Saturday 11 August 2007

Hard Candy (2005)

Saturday 11 August 2007
Director: David Slade
Writer: Brian Nelson

Cast: Ellen Page (Hayley Stark), Patrick Wilson (Jeff Kohvler), Sandra Oh (Judy Tokuda), Jennifer Holmes (Janelle Rogers) & Gilbert John (Nighthawks Clerk)

A shy 14-year-old girl meets a 32-year-old photographer she's flirted with on the internet, leading to a frightening confrontation…

British director David Slade, most famous for directing music videos for the likes of Rob Dougan ("Clubbed To Death"), Aphex Twin ("Donkey Rhubarb") and Muse ("Bliss"), makes his feature-film debut with Hard Candy, an effective little thriller with its finger firmly on the pulse of modern societal fears.

Hard Candy stars Ellen Page (X-Men III) as Hayley Stark, a shy 14-year-old schoolgirl who meets Jeff, a 32-year-old photographer, after flirting with him in an internet chat room. The film opens midway through one of their chats, with a computer screen of flirtatious text, before moving to the pair's meeting in a coffee shop…

Obviously, given the current climate in the media regarding paedophiles and sexual predators, we already fear for Hayley's safety, despite some precautions being taken and both characters seemingly well-intentioned and polite. In these early moments, you're on tenterhooks, ready for the cracks in Jeff's veneer to show up…

Eventually, Jeff takes Hayley back to his luxurious house, a fiercely modern area Jeff uses as his studio. The relationship still seems a little odd, but amiable enough, until the twist arrives. It's a minor spoiler really, but it transpires that Hayley is a far more capable, cunning and resourceful girl than we were led to believe! In no time, Jeff is drugged and tied to a chair, ready to live a nightmare scenario, as the extremely focused and intelligent Hayley brings her own brand of vigilante justice on her captured paedophile…

Written by Brian Nelson, whose credits mainly involve sci-fi shows like Lois & Clark and Earth: Final Conflict, this is a fantastic script that neatly subverts expectations throughout. At heart, Hard Candy is a simple two-hander, relying on the acting of its leads, the development of its plot and the ability of its director to keep everything focused and driven.

To say much more would ruin Hard Candy's many surprises, but suffice to say that Hayley's true nature isn't the only twist up its sleeve. The film also isn't afraid to go to some very dark areas, prodding the audience's in-built opinions on paedophilia, pornography and the internet.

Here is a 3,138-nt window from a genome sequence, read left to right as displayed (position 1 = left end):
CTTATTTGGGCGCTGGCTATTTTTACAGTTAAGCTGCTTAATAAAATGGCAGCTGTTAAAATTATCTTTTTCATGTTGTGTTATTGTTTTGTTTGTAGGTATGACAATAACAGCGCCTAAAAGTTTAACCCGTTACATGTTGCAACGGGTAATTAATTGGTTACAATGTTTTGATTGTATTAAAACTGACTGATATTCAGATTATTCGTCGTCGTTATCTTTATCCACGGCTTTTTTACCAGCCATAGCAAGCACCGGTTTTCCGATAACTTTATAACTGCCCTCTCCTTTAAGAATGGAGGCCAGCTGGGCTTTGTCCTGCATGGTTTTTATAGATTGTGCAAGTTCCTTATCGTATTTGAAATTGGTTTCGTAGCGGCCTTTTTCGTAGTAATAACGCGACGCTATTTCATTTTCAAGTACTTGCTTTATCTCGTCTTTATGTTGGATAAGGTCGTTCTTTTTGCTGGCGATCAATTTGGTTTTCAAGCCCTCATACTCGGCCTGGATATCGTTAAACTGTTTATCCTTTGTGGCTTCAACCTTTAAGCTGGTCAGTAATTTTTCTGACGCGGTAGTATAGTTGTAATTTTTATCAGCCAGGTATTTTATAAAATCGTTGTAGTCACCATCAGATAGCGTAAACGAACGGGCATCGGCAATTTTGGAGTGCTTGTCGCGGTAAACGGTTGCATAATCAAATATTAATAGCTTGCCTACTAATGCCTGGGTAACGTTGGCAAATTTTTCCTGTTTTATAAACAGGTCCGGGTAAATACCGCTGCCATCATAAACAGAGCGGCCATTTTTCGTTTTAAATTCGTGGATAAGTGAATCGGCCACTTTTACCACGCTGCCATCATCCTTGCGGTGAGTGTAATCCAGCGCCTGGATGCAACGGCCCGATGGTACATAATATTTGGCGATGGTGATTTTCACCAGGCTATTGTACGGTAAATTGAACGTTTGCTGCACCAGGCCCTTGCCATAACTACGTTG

Ellen Page gives a phenomenal performance here, staking her claim as the best young actress working in film today. In fact, her acting is so utterly convincing and textured that she should have won Best Actress at that year's Oscars. She's that good. As it happens, only the Austin Film Critics Association were brave enough to snub Helen Mirren (The Queen) and hand Page that particular honour.

Patrick Wilson is also superb, although as the "victim" he gets less chance to showcase his range, but he makes Jeff a believable character and one you really empathize with, particularly in the film's grizzly highlight that will cause men everywhere to cringe with sympathy! His performance bodes well for him playing the sexually-dysfunctional Daniel Dreiberg in Watchmen.

Director David Slade keeps everything under control and refuses to make the mistake most ex-music video directors fall prey to (schizophrenic editing, etc.) Instead, Slade ensures Hard Candy isn't flashy and very understated, instead focusing on getting good performances from his actors. His tight style of close-ups, slow pans, camera circling and occasionally slipping to unfocused lenses is very involving.

In summation, Hard Candy (incidentally, a term for underage children on the 'net) is exactly what low-budget cinema should be doing; using contemporary social fears to feed into beautifully-acted fictional stories. Once the film gets down to business, Hard Candy refuses to let your attention wander, although it certainly contains a few sequences that will make you squint.

This is a terrific exercise in filmmaking, containing two phenomenal performances, particularly from formidable Ellen Page, who radiates talent from every pore.

Budget: $1m (est.)
103 minutes